Juventus star Dybala branded a "big cry baby" by West Ham legend Paulo Di Canio

West Ham United icon Paulo Di Canio has branded Paulo Dybala a "big cry baby" amid speculation linking the Argentine with a move to the Premier League.

The Juventus forward looks set to leave the club at the end of the season after being relegated to the bench following the January arrival of Dusan Vlahovic, but Di Canio has warned English clubs to steer clear of him, insisting that the 28-year-old is "emotionally fragile".

"If things go well, he turns up in games, but if things go wrong, I define him almost as a big cry baby," Di Canio told Corriere dello Sport.

Dybala – who will be available on a free transfer in the summer – has been linked with Tottenham Hotspur and Arsenal this season, though both Antonio Conte and Mikel Arteta have proven that they don't suffer fools gladly.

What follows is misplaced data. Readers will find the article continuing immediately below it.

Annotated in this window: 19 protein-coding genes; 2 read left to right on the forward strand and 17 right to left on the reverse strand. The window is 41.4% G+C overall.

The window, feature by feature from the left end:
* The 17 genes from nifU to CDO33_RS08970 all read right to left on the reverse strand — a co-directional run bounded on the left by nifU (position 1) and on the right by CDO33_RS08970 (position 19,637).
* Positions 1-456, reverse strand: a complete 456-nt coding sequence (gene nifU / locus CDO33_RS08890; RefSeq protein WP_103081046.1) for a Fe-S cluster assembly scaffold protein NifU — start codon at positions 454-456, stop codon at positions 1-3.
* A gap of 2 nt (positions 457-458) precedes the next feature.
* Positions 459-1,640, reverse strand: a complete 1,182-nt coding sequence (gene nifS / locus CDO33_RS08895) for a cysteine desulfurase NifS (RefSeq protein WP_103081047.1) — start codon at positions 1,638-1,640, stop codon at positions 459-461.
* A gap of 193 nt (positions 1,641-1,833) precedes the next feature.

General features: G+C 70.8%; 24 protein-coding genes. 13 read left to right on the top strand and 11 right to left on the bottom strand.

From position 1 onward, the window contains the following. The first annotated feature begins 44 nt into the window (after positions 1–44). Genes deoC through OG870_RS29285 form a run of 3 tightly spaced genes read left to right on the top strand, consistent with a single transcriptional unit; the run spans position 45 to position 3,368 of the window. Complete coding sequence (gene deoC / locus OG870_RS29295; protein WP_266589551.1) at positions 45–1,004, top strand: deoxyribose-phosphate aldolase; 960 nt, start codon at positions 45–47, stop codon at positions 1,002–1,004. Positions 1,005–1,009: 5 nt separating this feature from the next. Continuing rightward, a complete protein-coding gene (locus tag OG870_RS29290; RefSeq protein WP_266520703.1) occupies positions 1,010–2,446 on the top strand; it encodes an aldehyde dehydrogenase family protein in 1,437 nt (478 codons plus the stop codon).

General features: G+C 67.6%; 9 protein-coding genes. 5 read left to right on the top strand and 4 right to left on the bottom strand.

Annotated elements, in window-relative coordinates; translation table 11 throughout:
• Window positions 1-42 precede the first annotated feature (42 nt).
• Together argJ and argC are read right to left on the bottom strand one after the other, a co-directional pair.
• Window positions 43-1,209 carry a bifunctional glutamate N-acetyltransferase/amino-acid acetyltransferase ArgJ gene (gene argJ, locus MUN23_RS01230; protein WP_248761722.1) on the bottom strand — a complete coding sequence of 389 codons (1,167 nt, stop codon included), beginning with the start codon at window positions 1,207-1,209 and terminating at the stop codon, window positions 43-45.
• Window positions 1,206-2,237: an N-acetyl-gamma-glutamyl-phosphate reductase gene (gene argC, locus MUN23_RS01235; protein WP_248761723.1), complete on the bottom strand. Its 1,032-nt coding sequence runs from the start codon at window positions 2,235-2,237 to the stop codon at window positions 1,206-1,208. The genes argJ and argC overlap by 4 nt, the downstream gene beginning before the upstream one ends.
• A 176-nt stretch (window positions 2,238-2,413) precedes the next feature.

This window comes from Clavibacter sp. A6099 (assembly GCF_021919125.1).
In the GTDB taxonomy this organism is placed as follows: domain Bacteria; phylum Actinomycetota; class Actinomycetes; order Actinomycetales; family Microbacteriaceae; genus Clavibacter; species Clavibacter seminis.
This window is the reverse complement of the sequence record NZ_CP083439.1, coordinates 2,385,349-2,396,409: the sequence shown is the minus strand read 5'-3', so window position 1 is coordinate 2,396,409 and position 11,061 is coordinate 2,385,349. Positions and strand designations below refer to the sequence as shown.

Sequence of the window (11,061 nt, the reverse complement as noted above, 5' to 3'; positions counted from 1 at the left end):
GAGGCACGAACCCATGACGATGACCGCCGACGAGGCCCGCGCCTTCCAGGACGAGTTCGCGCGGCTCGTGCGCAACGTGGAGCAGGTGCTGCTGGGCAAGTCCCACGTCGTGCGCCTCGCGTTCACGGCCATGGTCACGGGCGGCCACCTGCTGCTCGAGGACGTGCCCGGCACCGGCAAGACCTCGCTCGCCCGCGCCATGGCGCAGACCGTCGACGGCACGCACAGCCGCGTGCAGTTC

Conte quickly dumped troublemaker Tanguy Ndombele in January while Arteta ousted club captain Pierre-Emerick Aubameyang amid reports of discipline problems, and if Di Canio's comments are accurate, neither man will want to take the risk with Dybala.

The five-time Serie A winner is also on the radar of Manchester United and Chelsea, though it's understood the player himself would prefer a move to Manchester City.

Which Premier League club would Paulo Dybala most suit? Let us know what you think in the comments section.

Despite the uncertainty surrounding his future, Dybala has been in decent form in front of goal for the Old Lady this season, netting 13 times in 29 matches so far. The Argentine joined the club from Palermo in 2015, and for three seasons he was scoring for fun, but the arrival of Cristiano Ronaldo in 2018 saw him shift positions, and the goals began to dry up.

Di Canio meanwhile spent three years at Juventus in the early nineties, but struggled for game due to the presence of Robert Baggio, Gianluca Vialli and Salvatore Schillaci.

He moved to Sheffield Wednesday in 1997, but it was the four manic seasons he spent at West Ham that left a lasting impression on English football fans everywhere.

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